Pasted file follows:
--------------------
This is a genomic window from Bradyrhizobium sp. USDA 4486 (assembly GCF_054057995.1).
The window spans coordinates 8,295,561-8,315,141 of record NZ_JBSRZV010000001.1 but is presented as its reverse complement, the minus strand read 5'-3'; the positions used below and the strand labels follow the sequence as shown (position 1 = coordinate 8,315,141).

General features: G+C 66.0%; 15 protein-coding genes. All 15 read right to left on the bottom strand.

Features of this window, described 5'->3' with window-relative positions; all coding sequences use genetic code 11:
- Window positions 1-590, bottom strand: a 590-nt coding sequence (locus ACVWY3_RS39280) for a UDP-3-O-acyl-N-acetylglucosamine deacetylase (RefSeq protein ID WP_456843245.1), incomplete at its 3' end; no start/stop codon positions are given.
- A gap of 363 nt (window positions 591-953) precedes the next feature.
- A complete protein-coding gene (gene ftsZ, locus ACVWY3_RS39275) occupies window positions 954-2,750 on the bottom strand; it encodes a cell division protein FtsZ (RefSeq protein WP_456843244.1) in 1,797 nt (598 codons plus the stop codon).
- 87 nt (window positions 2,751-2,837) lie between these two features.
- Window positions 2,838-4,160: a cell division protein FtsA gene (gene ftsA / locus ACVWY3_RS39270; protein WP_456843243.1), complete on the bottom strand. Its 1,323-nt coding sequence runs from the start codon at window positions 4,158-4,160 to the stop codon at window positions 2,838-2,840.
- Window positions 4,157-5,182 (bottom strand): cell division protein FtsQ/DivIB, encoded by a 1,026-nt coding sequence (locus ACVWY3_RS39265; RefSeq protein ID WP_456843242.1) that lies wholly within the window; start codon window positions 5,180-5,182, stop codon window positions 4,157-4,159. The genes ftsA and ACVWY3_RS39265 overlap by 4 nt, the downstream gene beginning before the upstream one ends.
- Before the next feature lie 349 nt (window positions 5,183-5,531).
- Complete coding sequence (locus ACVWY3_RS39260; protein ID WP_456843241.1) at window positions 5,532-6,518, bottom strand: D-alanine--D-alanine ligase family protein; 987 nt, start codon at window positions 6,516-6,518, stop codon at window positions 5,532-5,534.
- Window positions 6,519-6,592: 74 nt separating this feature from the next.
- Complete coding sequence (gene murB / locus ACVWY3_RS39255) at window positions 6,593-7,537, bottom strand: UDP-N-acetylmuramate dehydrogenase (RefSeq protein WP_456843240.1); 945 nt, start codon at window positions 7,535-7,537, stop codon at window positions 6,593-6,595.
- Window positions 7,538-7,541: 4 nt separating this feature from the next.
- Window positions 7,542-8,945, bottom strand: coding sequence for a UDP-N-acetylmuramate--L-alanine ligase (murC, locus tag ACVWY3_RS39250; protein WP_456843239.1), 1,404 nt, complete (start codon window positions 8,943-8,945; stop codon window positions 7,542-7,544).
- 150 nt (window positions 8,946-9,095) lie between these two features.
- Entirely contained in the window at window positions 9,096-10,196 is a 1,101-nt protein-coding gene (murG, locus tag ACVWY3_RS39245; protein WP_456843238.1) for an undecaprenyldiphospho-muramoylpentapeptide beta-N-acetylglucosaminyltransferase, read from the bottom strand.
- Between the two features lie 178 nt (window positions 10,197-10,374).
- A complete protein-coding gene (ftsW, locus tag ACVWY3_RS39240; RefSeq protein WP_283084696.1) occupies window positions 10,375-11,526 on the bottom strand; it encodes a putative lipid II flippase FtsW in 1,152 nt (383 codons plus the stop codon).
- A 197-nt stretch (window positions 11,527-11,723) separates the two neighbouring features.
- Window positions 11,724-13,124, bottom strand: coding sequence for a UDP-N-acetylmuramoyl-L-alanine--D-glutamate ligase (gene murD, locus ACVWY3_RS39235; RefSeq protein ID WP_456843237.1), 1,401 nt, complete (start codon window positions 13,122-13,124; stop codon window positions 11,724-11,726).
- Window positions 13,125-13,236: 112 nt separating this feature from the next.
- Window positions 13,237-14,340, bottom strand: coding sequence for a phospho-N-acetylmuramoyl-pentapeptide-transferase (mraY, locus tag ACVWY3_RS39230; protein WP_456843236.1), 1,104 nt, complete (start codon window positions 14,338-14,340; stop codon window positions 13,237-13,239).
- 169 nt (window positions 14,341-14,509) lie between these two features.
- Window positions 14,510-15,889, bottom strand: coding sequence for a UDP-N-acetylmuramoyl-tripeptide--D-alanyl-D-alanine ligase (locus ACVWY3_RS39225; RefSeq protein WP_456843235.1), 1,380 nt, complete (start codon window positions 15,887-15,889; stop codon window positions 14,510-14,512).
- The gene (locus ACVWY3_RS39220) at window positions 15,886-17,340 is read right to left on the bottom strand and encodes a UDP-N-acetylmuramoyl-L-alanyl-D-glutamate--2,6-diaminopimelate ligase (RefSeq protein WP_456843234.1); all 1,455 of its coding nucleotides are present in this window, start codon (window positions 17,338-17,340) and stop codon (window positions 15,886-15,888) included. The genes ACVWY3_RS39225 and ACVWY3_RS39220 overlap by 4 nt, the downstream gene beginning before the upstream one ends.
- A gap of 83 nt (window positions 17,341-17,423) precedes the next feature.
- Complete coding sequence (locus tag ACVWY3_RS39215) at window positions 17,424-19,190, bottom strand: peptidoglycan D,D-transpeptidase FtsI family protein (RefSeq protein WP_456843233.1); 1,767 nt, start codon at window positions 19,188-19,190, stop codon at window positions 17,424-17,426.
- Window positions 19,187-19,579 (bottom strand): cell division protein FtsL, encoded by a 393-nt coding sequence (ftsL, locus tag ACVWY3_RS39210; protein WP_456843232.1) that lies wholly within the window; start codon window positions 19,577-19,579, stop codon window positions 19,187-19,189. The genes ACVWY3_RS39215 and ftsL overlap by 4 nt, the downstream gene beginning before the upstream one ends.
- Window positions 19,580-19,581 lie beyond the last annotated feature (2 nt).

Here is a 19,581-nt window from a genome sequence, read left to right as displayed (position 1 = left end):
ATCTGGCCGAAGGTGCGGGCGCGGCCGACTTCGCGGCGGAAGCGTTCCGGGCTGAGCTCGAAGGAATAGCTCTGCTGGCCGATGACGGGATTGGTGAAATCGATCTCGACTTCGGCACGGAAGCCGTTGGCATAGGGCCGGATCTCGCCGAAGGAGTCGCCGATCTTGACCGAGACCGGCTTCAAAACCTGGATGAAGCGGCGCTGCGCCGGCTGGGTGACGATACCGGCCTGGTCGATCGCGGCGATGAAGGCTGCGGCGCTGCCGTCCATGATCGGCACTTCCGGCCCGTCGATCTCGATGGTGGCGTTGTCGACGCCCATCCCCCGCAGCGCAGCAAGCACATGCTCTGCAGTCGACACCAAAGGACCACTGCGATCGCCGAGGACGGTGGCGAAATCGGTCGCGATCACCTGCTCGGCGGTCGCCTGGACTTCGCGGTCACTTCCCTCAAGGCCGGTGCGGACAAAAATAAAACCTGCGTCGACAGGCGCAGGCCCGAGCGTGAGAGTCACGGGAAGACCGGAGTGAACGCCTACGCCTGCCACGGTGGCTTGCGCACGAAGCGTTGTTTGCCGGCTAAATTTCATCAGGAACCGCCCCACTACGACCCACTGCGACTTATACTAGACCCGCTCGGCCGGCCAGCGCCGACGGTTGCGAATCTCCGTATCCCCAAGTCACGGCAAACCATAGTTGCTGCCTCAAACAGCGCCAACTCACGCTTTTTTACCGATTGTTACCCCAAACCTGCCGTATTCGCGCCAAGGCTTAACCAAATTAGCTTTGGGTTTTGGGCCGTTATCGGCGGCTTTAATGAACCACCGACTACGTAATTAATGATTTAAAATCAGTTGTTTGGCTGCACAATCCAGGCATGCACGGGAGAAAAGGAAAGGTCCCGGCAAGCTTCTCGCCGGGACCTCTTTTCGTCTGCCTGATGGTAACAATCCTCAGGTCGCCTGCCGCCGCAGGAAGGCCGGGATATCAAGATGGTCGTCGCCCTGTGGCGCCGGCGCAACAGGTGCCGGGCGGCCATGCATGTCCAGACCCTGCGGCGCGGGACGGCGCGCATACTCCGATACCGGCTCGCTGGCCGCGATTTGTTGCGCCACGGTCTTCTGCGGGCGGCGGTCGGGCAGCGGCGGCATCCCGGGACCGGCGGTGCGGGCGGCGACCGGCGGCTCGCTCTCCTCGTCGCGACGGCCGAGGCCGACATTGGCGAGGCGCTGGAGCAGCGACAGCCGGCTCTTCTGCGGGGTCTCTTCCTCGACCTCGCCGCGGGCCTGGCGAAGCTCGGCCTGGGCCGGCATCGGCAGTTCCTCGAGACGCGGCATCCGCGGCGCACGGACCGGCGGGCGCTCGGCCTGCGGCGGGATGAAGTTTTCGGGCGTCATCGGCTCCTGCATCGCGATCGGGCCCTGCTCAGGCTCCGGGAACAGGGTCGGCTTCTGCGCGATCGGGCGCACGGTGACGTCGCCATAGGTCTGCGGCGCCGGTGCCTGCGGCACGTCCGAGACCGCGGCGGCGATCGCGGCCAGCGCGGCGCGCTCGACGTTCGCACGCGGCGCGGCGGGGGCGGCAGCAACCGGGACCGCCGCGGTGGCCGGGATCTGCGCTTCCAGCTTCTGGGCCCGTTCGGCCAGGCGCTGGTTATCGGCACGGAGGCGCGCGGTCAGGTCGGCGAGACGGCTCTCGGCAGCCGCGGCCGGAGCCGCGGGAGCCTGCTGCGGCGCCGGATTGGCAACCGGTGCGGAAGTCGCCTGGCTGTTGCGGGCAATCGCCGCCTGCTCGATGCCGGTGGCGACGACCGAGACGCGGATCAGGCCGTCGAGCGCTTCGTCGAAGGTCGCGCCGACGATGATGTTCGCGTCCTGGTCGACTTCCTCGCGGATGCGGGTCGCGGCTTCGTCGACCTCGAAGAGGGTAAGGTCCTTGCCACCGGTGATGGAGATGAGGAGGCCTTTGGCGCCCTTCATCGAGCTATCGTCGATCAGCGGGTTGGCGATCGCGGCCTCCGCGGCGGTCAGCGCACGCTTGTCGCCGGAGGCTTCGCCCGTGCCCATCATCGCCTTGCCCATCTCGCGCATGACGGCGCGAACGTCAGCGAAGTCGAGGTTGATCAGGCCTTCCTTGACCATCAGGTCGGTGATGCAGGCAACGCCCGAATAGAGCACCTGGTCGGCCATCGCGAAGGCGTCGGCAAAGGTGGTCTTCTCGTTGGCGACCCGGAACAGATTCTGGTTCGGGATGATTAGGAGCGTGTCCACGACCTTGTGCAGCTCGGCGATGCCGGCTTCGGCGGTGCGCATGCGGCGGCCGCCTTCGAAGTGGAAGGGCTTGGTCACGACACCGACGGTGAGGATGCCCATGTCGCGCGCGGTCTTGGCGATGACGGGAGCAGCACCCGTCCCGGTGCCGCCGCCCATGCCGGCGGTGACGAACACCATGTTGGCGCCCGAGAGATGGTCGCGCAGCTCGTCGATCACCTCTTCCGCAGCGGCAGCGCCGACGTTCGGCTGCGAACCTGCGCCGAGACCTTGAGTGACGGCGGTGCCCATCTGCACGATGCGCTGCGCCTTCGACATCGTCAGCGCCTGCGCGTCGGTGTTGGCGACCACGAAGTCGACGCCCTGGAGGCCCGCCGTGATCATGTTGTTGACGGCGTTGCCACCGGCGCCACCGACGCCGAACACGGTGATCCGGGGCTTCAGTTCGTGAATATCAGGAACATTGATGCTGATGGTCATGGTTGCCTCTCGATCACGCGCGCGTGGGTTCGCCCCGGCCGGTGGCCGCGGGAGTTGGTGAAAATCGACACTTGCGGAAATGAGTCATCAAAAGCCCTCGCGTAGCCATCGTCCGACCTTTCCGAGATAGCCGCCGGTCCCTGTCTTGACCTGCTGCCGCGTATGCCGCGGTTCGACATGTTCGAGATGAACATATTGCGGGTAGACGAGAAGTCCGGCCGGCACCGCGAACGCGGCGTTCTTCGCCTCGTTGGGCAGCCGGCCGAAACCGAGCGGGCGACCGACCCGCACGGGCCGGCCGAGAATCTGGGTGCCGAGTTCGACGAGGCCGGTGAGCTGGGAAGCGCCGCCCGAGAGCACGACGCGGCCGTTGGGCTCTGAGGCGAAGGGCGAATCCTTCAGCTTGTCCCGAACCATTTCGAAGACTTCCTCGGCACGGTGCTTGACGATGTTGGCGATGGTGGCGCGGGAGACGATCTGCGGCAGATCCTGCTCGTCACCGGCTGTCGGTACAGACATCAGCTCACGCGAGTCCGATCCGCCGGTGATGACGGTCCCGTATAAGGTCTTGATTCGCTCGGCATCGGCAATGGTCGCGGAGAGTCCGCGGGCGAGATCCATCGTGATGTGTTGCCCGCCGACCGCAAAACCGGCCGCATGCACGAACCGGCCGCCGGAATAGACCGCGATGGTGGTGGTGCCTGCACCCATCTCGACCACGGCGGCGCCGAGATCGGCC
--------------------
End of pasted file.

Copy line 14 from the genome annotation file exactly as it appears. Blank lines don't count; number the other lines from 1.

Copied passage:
- Complete coding sequence (gene murB / locus ACVWY3_RS39255) at window positions 6,593-7,537, bottom strand: UDP-N-acetylmuramate dehydrogenase (RefSeq protein WP_456843240.1); 945 nt, start codon at window positions 7,535-7,537, stop codon at window positions 6,593-6,595.